Why Abbvie might think twice before exercising Ablynx option
It is looking increasingly hard to see why Abbvie would want to pull the trigger on a full licensing deal over Ablynx’s vobarilizumab. A crucial phase IIb trial has failed to meet its primary endpoint, two other agents in the same class backed with more rigorous phase III data are approaching the market, and Abbvie’s internal rheumatoid arthritis pipeline is looking healthy.
True, the results released to date on the molecule are hard to interpret – a surprisingly strong placebo response was blamed for the trial miss – and maybe the RA giant will glean its potential. However investors were not comforted by Ablynx’s efforts to defend its asset – shares have dropped 13% since a conference call yesterday – possibly on executives’ insistence that they will push on alone should Abbvie head for the door.
As Ablynx's crosstown rival Galapagos found last year, after Abbvie turned down its RA candidate filgotinib, this outcome would not necessarily be a bad thing. A mere three months later Gilead licensed the JAK-1 in a much improved deal that included $300m up front, a $475m equity investment and an obligation on the junior party to fund just 20% of the phase III programme.
The situation is different here in that Abbvie chose its own internal JAK-1, ABT-494, over filgotinib. At an R&D presentation in June the company presented a meta-analysis that showed ABT-494 to be clearly more efficacious than filgotinib and Lilly’s baracitinib, another rival JAK-1.
Vobarilizumab, meanwhile, is an anti-IL6R nanobody. It has no precedent in Abbvie’s pipeline, which arguably has a gap in the mid-stages, particularly after ABT-122 was quietly abandoned last month. Four phase II trials were completed of ABT-122 but the dual targeted bispecific antibody, against TNF and IL-17, was insufficiently differentiated from other pipeline candidates, such as ABT-494, Abbvie said.
The US company last year also returned rights to another mid-stage candidate, Biotest’s anti-CD4/CD25 antibody. As such, even though vobarilizumab would bring presence in a new class, it will likely be held up to the same high bar as ABT-122, filgotinib and BT-061 before it.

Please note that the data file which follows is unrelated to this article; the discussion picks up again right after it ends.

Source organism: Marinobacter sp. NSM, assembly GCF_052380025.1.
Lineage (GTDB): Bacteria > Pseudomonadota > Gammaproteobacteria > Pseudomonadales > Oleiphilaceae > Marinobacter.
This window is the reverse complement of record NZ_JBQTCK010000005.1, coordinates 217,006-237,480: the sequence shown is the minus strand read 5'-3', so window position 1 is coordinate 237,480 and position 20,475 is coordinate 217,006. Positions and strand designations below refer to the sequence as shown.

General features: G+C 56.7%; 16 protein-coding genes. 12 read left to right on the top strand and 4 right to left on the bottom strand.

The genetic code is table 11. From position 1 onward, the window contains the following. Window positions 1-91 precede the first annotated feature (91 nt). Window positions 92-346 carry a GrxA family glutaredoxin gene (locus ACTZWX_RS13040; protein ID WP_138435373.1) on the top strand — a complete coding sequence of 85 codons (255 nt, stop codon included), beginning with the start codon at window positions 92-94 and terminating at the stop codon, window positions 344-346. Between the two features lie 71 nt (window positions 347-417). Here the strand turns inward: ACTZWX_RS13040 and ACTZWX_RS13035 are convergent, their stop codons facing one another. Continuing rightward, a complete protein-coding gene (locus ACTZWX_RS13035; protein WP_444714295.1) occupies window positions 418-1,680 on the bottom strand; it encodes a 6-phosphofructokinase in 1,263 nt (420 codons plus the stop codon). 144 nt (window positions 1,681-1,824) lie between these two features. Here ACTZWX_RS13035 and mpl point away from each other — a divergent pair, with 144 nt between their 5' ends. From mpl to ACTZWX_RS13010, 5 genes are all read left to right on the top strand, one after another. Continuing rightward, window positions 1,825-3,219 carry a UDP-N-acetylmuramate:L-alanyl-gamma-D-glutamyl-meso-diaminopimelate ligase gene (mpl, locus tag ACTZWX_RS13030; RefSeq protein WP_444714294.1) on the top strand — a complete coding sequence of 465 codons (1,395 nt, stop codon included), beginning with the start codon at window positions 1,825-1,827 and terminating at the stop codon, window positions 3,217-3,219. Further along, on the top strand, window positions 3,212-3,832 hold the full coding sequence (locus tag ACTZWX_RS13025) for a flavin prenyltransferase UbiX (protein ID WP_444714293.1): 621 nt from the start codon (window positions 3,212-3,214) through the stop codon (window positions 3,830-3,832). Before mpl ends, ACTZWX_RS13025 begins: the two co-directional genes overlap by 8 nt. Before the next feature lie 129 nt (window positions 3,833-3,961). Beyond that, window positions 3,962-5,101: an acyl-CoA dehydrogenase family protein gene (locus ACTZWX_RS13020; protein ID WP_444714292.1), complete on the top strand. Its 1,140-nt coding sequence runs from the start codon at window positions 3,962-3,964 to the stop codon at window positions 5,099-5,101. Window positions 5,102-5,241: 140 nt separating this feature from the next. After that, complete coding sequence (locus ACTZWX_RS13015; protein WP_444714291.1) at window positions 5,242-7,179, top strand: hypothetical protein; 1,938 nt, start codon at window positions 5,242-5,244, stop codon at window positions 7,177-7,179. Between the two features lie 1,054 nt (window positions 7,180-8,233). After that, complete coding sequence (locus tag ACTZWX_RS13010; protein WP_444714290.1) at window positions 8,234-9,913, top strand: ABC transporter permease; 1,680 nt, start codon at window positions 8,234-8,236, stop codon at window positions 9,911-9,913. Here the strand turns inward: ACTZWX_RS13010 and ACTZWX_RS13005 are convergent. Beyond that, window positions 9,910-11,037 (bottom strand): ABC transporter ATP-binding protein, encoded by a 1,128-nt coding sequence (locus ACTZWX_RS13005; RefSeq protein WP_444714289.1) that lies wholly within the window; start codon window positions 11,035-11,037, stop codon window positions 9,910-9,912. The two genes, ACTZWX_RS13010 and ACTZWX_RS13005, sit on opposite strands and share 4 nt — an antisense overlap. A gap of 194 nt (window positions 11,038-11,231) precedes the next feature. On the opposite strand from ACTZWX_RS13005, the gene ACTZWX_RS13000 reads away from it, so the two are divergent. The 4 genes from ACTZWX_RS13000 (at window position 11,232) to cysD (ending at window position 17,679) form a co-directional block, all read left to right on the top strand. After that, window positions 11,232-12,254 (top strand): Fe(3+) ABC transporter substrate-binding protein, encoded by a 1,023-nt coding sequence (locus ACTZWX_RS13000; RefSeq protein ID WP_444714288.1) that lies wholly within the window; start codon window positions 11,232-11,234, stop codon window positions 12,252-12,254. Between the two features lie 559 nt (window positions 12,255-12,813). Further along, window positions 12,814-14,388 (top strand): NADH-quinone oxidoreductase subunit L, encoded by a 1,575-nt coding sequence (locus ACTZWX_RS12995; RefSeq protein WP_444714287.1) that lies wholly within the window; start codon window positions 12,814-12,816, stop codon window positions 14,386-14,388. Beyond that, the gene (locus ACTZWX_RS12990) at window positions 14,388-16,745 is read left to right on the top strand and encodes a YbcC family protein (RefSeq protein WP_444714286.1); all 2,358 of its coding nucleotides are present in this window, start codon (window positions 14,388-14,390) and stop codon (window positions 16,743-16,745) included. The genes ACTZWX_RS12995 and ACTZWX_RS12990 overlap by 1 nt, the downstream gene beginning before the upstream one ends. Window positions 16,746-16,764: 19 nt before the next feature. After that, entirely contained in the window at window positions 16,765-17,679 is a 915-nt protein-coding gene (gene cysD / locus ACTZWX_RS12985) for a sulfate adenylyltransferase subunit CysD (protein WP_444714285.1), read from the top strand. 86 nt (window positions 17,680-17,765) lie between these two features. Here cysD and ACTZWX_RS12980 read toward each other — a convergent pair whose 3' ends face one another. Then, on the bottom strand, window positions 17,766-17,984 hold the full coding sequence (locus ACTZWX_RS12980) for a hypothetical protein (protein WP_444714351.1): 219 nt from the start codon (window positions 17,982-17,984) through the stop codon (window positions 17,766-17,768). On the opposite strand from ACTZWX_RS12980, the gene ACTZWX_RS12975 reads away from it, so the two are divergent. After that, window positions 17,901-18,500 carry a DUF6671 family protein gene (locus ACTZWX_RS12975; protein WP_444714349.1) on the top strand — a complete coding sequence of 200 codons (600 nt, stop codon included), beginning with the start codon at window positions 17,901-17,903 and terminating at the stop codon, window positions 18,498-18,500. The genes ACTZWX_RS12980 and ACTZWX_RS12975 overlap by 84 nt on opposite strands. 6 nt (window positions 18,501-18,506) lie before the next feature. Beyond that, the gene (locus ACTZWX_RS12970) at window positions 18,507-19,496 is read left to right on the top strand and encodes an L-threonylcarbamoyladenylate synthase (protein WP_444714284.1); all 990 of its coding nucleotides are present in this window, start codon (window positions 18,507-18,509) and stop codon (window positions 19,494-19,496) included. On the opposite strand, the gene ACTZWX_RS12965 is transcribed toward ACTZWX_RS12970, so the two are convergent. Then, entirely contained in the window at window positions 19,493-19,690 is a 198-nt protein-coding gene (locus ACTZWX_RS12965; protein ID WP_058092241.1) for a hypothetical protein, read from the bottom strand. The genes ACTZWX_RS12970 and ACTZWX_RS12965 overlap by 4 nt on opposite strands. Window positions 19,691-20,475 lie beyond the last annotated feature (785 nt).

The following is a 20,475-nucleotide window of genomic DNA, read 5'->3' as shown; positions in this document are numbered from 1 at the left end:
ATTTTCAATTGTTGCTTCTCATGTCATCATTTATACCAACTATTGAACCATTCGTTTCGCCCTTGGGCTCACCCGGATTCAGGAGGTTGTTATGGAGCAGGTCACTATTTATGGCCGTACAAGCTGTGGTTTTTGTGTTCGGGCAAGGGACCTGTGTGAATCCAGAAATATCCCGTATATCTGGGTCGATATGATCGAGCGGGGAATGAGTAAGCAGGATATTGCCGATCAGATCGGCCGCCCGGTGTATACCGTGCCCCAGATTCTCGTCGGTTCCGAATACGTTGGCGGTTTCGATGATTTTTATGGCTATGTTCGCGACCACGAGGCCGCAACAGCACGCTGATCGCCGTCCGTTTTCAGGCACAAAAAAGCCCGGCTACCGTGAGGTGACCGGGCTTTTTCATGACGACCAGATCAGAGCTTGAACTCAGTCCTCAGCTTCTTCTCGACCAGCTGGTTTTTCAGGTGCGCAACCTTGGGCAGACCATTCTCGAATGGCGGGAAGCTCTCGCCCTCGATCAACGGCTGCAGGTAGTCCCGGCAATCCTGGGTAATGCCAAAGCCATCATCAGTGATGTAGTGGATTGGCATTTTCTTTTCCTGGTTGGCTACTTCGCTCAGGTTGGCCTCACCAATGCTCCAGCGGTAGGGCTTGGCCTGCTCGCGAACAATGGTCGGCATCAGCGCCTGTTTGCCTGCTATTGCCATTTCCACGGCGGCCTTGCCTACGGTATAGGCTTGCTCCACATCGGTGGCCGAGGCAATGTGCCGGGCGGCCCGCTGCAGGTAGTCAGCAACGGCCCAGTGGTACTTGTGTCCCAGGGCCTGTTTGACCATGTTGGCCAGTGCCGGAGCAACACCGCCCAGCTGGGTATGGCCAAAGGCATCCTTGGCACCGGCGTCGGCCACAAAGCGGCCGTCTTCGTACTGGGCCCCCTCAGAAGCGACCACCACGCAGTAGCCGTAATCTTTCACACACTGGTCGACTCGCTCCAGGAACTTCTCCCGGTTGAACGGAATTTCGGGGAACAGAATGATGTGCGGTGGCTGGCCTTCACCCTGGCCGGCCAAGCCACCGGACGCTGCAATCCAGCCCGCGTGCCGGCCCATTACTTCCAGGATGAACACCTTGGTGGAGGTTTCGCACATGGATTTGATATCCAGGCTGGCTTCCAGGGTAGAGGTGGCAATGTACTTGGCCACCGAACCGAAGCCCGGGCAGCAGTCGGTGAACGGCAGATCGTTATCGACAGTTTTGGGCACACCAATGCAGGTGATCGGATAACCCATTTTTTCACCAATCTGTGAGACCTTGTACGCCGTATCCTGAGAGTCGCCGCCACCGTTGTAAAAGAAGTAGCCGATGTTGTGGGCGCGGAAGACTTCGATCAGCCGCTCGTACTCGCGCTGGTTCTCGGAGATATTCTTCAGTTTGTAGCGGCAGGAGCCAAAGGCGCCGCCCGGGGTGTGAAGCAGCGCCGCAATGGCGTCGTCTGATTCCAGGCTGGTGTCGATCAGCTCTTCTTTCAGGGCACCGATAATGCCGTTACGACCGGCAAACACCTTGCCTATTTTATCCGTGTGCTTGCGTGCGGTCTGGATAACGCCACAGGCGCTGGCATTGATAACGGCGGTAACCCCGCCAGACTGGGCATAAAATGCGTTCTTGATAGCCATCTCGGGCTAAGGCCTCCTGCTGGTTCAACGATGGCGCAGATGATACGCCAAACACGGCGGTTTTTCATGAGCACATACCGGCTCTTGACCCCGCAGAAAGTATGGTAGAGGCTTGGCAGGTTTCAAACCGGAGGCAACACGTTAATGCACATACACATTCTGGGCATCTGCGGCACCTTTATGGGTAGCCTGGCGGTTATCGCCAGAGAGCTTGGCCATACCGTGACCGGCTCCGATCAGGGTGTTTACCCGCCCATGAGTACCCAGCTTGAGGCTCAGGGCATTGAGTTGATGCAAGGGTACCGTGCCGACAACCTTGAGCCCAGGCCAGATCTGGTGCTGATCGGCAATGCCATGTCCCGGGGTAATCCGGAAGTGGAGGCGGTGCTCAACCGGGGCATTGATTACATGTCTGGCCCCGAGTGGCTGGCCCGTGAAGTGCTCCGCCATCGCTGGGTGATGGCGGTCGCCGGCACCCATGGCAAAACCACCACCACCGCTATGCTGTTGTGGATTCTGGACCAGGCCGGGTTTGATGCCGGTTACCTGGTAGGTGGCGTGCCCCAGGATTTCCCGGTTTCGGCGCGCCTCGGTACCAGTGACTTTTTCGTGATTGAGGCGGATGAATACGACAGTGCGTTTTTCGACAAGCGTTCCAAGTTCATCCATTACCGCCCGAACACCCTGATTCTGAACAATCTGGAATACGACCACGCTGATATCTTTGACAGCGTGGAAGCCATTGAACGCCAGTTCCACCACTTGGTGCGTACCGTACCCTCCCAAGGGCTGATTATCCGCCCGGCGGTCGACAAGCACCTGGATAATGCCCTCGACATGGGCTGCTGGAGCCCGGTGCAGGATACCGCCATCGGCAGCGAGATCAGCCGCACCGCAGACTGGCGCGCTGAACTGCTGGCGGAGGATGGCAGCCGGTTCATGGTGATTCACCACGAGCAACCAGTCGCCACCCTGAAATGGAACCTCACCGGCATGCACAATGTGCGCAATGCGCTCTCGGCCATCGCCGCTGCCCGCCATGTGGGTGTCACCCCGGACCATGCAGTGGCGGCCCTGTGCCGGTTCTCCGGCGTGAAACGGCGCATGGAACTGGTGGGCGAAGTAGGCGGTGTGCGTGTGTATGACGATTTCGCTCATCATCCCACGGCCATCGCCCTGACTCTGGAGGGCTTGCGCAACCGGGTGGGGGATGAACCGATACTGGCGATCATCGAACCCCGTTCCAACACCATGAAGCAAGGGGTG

It is also worth remembering that filgotinib generated unequivocally positive data. So, while Ablynx went to great lengths to highlight the promising signals seen in the phase IIb study, the fact remains the trial failed on the primary endpoint of ACR20 at week 12.
A couple of measures did hit a nominal p value of under 0.05 – nominal because of the topline miss – and response rates, as measured by ACR20, 50 and 70, look strong on the surface. Compared with other projects in this class, as the table above shows, the absolute response rates do look competitive.
However, an incredibly high placebo response confounded the statistical analysis. Ablynx blamed the trial design: non-responders had to be discontinued at regulators’ insistence, so the fact that doctors and patients were aware of this could have contributed to a strong response in the placebo arm, executives speculated on a conference call.
Executives emphasised less subjective measures of disease activity – DAS28CRP and ESR – that showed more noticeable differences between placebo and active arms. The project's less frequent dosing schedule – once monthly looks possible – and a relatively clean safety profile compared with others in the class also stands it in good stead, they said.
While Ablynx would be “absolutely delighted” if Abbvie choses to push on, chief executive Edwin Moses said “if they don’t we would be prepared to start phase III ourselves”.
The data on vobarilizumab aside, Abbvie will also be considering the crowded class in which it will enter. Johnson & Johnson and GlaxoSmithKline are gearing up to file sirukumab while sarilumab, a Regeneron asset partnered with Sanofi, will hear on FDA approval in October.
Financial analysts forecast 2022 sales of $1bn and $800m respectively, while the market incumbent, Actemra, long-considered an also-ran in RA, is still forecast to be selling $1.3bn that year.
Ablynx presented data to show that on certain measures vobarilizumab has shown stronger efficacy than these far more advanced candidates. Maybe Abbvie will concur.
But having already committed to the huge ABT-494 pivotal programme, and with the legal bills around Humira no doubt racking up, Abbvie will likely think long and hard about committing another pile of money to RA.
To contact the writer of this story email Amy Brown in London at [email protected] or follow @AmyEPVantage on Twitter